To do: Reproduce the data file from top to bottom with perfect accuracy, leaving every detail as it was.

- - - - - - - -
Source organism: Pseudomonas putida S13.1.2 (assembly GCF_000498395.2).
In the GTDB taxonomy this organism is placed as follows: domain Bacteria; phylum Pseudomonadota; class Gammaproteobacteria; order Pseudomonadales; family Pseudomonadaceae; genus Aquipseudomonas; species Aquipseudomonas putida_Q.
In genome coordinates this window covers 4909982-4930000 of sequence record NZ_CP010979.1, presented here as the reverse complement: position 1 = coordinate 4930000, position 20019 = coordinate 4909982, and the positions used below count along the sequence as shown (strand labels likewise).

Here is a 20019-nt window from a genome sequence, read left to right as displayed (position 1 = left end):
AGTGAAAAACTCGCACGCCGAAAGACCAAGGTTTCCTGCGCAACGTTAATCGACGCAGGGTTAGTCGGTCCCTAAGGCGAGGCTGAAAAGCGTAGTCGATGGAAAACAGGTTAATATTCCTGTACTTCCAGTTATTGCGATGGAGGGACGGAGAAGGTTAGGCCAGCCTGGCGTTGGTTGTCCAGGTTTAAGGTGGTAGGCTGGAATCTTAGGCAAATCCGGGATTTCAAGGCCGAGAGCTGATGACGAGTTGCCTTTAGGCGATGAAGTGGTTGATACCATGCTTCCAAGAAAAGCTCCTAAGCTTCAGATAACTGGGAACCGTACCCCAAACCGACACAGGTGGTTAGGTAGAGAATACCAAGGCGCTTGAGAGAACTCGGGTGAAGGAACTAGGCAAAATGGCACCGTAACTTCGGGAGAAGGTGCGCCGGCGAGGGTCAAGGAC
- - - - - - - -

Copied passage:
Source organism: Pseudomonas putida S13.1.2 (assembly GCF_000498395.2).
In the GTDB taxonomy this organism is placed as follows: domain Bacteria; phylum Pseudomonadota; class Gammaproteobacteria; order Pseudomonadales; family Pseudomonadaceae; genus Aquipseudomonas; species Aquipseudomonas putida_Q.
In genome coordinates this window covers 4909982-4930000 of sequence record NZ_CP010979.1, presented here as the reverse complement: position 1 = coordinate 4930000, position 20019 = coordinate 4909982, and the positions used below count along the sequence as shown (strand labels likewise).

Here is a 20019-nt window from a genome sequence, read left to right as displayed (position 1 = left end):
AGTGAAAAACTCGCACGCCGAAAGACCAAGGTTTCCTGCGCAACGTTAATCGACGCAGGGTTAGTCGGTCCCTAAGGCGAGGCTGAAAAGCGTAGTCGATGGAAAACAGGTTAATATTCCTGTACTTCCAGTTATTGCGATGGAGGGACGGAGAAGGTTAGGCCAGCCTGGCGTTGGTTGTCCAGGTTTAAGGTGGTAGGCTGGAATCTTAGGCAAATCCGGGATTTCAAGGCCGAGAGCTGATGACGAGTTGCCTTTAGGCGATGAAGTGGTTGATACCATGCTTCCAAGAAAAGCTCCTAAGCTTCAGATAACTGGGAACCGTACCCCAAACCGACACAGGTGGTTAGGTAGAGAATACCAAGGCGCTTGAGAGAACTCGGGTGAAGGAACTAGGCAAAATGGCACCGTAACTTCGGGAGAAGGTGCGCCGGCGAGGGTCAAGGAC